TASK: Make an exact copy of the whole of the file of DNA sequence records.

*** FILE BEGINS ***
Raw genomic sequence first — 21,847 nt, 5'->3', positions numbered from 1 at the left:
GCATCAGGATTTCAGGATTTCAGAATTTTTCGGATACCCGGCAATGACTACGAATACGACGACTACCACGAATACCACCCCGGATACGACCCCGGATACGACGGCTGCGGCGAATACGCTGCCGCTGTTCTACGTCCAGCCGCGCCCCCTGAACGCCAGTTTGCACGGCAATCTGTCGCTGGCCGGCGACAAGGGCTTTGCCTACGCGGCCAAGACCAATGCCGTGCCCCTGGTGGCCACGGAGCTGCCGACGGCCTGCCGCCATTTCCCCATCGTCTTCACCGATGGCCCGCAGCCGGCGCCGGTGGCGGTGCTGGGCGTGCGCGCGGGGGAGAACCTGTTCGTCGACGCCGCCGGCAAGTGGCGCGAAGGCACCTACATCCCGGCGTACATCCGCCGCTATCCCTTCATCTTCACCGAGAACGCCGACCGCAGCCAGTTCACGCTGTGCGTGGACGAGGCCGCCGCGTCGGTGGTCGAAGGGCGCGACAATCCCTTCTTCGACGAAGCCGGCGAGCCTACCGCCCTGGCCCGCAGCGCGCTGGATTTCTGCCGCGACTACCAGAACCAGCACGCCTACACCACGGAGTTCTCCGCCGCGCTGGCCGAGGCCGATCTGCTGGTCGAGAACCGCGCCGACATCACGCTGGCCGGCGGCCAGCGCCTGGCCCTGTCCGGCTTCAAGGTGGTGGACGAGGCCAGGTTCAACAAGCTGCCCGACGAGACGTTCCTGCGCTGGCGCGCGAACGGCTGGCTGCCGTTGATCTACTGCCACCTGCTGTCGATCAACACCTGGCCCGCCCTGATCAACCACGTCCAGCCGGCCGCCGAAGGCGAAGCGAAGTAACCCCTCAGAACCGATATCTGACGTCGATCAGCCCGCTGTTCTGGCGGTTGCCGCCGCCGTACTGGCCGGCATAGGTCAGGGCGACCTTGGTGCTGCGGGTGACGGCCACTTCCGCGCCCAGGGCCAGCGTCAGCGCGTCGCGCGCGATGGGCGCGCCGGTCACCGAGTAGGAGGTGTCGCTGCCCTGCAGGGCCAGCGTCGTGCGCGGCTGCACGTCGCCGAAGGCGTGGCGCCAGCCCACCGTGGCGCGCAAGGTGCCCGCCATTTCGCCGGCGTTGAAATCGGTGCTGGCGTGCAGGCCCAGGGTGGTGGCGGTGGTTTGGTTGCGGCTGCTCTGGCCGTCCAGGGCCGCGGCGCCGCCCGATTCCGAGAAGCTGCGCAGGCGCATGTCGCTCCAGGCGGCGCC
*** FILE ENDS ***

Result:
Raw genomic sequence first — 21,847 nt, 5'->3', positions numbered from 1 at the left:
GCATCAGGATTTCAGGATTTCAGAATTTTTCGGATACCCGGCAATGACTACGAATACGACGACTACCACGAATACCACCCCGGATACGACCCCGGATACGACGGCTGCGGCGAATACGCTGCCGCTGTTCTACGTCCAGCCGCGCCCCCTGAACGCCAGTTTGCACGGCAATCTGTCGCTGGCCGGCGACAAGGGCTTTGCCTACGCGGCCAAGACCAATGCCGTGCCCCTGGTGGCCACGGAGCTGCCGACGGCCTGCCGCCATTTCCCCATCGTCTTCACCGATGGCCCGCAGCCGGCGCCGGTGGCGGTGCTGGGCGTGCGCGCGGGGGAGAACCTGTTCGTCGACGCCGCCGGCAAGTGGCGCGAAGGCACCTACATCCCGGCGTACATCCGCCGCTATCCCTTCATCTTCACCGAGAACGCCGACCGCAGCCAGTTCACGCTGTGCGTGGACGAGGCCGCCGCGTCGGTGGTCGAAGGGCGCGACAATCCCTTCTTCGACGAAGCCGGCGAGCCTACCGCCCTGGCCCGCAGCGCGCTGGATTTCTGCCGCGACTACCAGAACCAGCACGCCTACACCACGGAGTTCTCCGCCGCGCTGGCCGAGGCCGATCTGCTGGTCGAGAACCGCGCCGACATCACGCTGGCCGGCGGCCAGCGCCTGGCCCTGTCCGGCTTCAAGGTGGTGGACGAGGCCAGGTTCAACAAGCTGCCCGACGAGACGTTCCTGCGCTGGCGCGCGAACGGCTGGCTGCCGTTGATCTACTGCCACCTGCTGTCGATCAACACCTGGCCCGCCCTGATCAACCACGTCCAGCCGGCCGCCGAAGGCGAAGCGAAGTAACCCCTCAGAACCGATATCTGACGTCGATCAGCCCGCTGTTCTGGCGGTTGCCGCCGCCGTACTGGCCGGCATAGGTCAGGGCGACCTTGGTGCTGCGGGTGACGGCCACTTCCGCGCCCAGGGCCAGCGTCAGCGCGTCGCGCGCGATGGGCGCGCCGGTCACCGAGTAGGAGGTGTCGCTGCCCTGCAGGGCCAGCGTCGTGCGCGGCTGCACGTCGCCGAAGGCGTGGCGCCAGCCCACCGTGGCGCGCAAGGTGCCCGCCATTTCGCCGGCGTTGAAATCGGTGCTGGCGTGCAGGCCCAGGGTGGTGGCGGTGGTTTGGTTGCGGCTGCTCTGGCCGTCCAGGGCCGCGGCGCCGCCCGATTCCGAGAAGCTGCGCAGGCGCATGTCGCTCCAGGCGGCGCC